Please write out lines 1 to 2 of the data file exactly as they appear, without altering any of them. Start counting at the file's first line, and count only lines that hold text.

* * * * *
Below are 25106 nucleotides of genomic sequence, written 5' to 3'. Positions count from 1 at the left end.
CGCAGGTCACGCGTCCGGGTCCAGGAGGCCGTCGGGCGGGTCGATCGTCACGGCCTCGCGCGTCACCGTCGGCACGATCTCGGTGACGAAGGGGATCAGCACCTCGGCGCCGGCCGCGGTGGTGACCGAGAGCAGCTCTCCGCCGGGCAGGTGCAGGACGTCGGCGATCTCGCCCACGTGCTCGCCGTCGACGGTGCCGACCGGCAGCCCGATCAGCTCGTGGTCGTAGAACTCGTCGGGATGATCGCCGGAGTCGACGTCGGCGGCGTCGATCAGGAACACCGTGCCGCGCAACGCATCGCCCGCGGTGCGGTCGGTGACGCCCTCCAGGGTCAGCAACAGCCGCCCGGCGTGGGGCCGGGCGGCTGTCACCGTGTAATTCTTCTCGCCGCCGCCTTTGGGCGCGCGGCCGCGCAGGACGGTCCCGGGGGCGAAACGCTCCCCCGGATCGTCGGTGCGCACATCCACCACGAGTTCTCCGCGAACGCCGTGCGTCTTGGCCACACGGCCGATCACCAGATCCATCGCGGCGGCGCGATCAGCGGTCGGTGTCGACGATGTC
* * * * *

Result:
Below are 25106 nucleotides of genomic sequence, written 5' to 3'. Positions count from 1 at the left end.
CGCAGGTCACGCGTCCGGGTCCAGGAGGCCGTCGGGCGGGTCGATCGTCACGGCCTCGCGCGTCACCGTCGGCACGATCTCGGTGACGAAGGGGATCAGCACCTCGGCGCCGGCCGCGGTGGTGACCGAGAGCAGCTCTCCGCCGGGCAGGTGCAGGACGTCGGCGATCTCGCCCACGTGCTCGCCGTCGACGGTGCCGACCGGCAGCCCGATCAGCTCGTGGTCGTAGAACTCGTCGGGATGATCGCCGGAGTCGACGTCGGCGGCGTCGATCAGGAACACCGTGCCGCGCAACGCATCGCCCGCGGTGCGGTCGGTGACGCCCTCCAGGGTCAGCAACAGCCGCCCGGCGTGGGGCCGGGCGGCTGTCACCGTGTAATTCTTCTCGCCGCCGCCTTTGGGCGCGCGGCCGCGCAGGACGGTCCCGGGGGCGAAACGCTCCCCCGGATCGTCGGTGCGCACATCCACCACGAGTTCTCCGCGAACGCCGTGCGTCTTGGCCACACGGCCGATCACCAGATCCATCGCGGCGGCGCGATCAGCGGTCGGTGTCGACGATGTC